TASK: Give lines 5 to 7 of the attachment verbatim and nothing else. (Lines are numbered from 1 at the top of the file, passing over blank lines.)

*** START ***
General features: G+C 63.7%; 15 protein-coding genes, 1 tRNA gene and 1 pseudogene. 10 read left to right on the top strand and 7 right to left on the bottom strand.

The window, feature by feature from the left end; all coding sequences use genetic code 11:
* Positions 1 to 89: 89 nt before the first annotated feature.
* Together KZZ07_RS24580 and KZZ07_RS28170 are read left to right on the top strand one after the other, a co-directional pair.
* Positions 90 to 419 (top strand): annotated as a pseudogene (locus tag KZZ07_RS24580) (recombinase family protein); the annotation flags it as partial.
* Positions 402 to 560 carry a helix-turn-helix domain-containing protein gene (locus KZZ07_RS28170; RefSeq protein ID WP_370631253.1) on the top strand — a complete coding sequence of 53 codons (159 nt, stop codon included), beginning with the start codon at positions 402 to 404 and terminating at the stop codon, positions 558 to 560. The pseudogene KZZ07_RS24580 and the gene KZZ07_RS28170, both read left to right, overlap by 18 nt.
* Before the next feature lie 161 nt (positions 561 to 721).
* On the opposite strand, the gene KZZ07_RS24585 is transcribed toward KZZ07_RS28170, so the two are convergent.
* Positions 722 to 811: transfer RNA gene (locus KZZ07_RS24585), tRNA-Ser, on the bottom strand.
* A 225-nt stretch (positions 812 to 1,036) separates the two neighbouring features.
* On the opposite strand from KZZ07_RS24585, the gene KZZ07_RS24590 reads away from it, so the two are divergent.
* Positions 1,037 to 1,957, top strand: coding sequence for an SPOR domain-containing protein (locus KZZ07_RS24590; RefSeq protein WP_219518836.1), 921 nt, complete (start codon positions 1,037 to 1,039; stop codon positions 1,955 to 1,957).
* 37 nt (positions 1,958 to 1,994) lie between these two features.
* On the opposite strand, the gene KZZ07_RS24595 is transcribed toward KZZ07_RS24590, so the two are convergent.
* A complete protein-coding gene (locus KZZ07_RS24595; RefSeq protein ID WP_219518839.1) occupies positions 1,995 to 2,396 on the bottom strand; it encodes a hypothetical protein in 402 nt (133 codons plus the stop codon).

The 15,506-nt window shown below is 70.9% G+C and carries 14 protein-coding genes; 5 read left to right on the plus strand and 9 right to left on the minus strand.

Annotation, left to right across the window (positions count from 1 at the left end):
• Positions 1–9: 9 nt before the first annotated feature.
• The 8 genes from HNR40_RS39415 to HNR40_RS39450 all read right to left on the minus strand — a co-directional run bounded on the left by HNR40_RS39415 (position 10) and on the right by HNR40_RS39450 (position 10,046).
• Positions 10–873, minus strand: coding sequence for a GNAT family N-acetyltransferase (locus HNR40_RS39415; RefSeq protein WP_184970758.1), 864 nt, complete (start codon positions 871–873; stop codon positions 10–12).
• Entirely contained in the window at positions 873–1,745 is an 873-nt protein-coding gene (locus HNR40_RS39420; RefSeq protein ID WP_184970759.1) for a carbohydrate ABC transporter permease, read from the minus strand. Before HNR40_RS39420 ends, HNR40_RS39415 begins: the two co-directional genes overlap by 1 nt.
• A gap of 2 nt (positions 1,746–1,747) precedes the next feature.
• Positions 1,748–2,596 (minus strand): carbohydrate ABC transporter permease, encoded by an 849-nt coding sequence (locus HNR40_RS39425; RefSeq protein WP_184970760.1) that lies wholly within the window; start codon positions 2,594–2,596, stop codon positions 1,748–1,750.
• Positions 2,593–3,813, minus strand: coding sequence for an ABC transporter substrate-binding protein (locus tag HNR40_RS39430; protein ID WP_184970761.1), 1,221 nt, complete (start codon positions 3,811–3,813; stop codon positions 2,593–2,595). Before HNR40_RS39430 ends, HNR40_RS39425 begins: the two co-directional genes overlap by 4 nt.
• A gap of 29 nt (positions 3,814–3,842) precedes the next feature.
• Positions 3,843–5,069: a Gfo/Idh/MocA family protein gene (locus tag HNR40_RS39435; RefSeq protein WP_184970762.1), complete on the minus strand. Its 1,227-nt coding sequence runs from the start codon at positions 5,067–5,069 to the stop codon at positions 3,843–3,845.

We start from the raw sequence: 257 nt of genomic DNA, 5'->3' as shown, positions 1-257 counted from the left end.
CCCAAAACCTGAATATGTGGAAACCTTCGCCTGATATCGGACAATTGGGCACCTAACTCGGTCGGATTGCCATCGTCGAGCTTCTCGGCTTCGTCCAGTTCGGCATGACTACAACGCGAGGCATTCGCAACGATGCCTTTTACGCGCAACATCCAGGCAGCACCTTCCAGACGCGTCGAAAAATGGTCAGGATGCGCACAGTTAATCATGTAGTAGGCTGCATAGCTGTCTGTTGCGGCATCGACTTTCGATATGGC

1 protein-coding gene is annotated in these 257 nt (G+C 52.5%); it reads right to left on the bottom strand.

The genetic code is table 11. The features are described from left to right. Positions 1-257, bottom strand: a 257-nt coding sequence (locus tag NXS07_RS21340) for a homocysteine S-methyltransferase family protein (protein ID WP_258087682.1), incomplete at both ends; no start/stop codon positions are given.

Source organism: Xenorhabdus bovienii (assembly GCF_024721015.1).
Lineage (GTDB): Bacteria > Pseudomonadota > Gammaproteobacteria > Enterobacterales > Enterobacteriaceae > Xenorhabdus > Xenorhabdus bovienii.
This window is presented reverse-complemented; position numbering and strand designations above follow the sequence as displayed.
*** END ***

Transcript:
* Positions 90 to 419 (top strand): annotated as a pseudogene (locus tag KZZ07_RS24580) (recombinase family protein); the annotation flags it as partial.
* Positions 402 to 560 carry a helix-turn-helix domain-containing protein gene (locus KZZ07_RS28170; RefSeq protein ID WP_370631253.1) on the top strand — a complete coding sequence of 53 codons (159 nt, stop codon included), beginning with the start codon at positions 402 to 404 and terminating at the stop codon, positions 558 to 560. The pseudogene KZZ07_RS24580 and the gene KZZ07_RS28170, both read left to right, overlap by 18 nt.
* Before the next feature lie 161 nt (positions 561 to 721).